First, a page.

The US’s Food and Drug Administration (FDA) has authorised emergency use of the Ebola drug remdesivir for treating the coronavirus.
The authorisation means the anti-viral drug can now be used on people who are hospitalised with severe Covid-19.
A recent clinical trial showed the drug helped shorten the recovery time for people who were seriously ill.
However, it did not significantly improve survival rates.
Experts have warned the drug – which was originally developed to treat Ebola, and is produced by Gilead pharmaceutical company in California – should not be seen as a “magic bullet” for coronavirus.
The drug interferes with the virus’s genome, disrupting its ability to replicate.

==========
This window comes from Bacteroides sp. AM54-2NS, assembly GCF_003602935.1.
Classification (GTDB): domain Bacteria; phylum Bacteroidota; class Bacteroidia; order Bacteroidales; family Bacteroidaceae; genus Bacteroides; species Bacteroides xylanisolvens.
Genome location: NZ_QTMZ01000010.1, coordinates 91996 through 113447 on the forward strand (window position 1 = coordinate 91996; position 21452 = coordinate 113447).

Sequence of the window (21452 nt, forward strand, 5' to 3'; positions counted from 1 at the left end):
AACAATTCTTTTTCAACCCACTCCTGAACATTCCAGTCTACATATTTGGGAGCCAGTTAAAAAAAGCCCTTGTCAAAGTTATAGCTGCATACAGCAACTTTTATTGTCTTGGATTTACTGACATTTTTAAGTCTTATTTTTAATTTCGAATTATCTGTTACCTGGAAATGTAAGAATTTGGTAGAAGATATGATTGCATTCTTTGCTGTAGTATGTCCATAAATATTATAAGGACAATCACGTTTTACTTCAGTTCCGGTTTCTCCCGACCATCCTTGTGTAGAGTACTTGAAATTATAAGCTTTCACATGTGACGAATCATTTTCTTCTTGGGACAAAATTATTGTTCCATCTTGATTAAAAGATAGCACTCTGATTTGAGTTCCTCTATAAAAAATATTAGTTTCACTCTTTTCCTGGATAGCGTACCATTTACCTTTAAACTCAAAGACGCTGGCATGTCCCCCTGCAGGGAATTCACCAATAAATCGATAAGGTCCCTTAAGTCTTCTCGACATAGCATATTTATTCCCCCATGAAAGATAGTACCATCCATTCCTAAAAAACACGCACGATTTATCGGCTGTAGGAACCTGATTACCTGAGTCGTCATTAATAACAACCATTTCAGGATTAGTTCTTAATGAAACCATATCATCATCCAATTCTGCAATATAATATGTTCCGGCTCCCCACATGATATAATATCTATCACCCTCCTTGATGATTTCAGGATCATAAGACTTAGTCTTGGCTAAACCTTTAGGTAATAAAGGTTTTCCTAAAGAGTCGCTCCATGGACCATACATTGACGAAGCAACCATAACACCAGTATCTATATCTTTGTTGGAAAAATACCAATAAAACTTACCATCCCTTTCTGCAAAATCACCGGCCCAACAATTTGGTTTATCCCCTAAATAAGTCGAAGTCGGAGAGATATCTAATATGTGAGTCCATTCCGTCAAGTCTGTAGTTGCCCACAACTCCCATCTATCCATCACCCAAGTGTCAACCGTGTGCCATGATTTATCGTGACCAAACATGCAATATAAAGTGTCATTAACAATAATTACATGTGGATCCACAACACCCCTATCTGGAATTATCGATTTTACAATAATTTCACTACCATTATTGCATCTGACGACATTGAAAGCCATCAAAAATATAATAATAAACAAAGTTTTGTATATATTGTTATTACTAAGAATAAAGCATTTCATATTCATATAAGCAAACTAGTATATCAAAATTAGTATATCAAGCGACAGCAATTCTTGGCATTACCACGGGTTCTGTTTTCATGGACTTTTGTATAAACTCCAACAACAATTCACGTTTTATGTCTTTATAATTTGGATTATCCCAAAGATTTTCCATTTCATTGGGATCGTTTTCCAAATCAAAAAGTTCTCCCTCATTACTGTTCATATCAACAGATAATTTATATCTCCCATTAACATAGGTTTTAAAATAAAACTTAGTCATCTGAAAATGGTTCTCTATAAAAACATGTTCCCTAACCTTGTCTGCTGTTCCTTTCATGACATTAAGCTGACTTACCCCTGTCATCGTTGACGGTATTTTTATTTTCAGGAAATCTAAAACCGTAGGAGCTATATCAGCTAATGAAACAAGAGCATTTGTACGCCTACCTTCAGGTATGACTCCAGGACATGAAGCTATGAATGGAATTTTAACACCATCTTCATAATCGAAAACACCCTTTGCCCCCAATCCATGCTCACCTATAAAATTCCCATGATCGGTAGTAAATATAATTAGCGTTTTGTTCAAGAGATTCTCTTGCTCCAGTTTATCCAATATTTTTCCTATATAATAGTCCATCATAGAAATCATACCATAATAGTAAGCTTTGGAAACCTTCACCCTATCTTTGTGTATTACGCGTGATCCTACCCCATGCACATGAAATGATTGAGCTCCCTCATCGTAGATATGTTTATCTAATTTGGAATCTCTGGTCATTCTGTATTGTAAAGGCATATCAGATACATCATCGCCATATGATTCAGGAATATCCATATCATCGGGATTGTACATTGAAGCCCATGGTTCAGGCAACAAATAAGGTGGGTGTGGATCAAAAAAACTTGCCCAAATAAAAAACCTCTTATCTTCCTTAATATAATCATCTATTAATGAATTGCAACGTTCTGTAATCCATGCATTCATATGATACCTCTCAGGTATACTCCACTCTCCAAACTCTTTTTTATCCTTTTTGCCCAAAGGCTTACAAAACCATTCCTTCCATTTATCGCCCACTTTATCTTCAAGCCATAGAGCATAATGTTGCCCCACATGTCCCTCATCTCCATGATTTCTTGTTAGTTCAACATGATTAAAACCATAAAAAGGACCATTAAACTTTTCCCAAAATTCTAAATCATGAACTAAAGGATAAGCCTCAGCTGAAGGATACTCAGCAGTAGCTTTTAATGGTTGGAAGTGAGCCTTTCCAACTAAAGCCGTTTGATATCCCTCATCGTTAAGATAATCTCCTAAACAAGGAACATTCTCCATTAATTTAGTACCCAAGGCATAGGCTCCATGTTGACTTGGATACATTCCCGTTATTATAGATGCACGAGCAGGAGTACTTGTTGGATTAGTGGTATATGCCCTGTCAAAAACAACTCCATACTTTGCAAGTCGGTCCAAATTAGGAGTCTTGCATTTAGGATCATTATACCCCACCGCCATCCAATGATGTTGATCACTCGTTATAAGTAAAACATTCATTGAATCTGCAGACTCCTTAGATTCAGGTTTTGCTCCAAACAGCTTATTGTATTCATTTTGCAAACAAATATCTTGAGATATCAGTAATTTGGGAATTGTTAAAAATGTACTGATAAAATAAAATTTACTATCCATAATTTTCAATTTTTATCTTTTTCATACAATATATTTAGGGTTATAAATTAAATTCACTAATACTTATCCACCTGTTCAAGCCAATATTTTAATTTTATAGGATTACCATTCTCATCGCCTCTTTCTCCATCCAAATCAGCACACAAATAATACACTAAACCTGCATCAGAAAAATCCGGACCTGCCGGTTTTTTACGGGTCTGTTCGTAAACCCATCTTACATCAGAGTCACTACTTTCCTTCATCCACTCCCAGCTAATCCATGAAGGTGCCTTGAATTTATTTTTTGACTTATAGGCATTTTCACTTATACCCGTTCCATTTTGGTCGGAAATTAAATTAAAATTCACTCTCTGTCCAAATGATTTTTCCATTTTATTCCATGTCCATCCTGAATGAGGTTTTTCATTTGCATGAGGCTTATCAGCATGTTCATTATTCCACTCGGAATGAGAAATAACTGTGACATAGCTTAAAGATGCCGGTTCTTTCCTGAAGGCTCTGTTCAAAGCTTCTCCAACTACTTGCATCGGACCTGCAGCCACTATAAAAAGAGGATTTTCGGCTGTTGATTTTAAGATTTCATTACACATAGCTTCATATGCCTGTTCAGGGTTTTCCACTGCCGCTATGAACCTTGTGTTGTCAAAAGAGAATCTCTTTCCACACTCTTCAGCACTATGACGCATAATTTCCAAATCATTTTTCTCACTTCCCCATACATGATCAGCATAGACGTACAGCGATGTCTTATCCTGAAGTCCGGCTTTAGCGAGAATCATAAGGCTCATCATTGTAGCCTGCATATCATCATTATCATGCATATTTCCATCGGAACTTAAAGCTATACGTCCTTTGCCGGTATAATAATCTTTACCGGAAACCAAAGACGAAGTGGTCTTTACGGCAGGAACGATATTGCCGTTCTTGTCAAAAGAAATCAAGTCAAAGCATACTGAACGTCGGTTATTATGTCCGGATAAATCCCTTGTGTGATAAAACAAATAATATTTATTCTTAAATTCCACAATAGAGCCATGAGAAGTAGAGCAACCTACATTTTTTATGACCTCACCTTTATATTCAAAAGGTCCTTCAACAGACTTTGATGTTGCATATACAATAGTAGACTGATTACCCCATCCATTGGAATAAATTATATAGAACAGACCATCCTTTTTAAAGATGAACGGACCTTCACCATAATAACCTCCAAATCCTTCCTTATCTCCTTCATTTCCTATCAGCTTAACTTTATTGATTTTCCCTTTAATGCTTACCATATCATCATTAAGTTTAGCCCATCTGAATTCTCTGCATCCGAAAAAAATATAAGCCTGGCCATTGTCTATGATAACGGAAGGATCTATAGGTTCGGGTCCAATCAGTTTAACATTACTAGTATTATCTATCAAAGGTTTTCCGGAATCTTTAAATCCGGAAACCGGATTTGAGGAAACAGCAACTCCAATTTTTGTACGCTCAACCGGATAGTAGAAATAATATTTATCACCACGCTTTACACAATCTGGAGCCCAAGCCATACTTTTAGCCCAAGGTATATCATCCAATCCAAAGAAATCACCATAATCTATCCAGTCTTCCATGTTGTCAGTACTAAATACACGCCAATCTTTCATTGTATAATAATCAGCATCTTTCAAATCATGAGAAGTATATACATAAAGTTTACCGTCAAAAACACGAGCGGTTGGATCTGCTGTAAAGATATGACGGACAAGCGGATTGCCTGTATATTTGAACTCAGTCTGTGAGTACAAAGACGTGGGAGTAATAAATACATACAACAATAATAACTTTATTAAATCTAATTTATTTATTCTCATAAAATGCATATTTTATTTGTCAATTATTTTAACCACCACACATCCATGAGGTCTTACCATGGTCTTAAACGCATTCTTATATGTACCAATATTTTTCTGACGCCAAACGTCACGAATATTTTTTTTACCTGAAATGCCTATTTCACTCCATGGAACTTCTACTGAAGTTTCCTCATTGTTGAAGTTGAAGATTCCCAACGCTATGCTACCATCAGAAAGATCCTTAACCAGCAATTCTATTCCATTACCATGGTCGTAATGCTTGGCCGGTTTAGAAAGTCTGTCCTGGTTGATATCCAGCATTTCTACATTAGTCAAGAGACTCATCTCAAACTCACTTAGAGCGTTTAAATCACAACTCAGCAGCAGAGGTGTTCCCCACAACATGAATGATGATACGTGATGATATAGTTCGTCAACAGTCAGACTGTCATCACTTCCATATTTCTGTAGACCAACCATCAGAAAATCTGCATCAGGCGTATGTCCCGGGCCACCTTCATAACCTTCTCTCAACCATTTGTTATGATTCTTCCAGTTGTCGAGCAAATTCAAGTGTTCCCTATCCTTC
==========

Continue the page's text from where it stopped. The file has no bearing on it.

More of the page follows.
During a meeting with US President Donald Trump in the Oval Office, Gilead Chief Executive Daniel O’Day said the FDA authorisation was an important first step.
The company would donate 1.5 million vials of the drug, he said.
FDA Commissioner Stephen Hahn also said at the meeting: “It’s the first authorised therapy for Covid-19, so we’re really proud to be part of it.”
Emergency FDA authorisation is not the same as formal approval, which requires a higher level of review.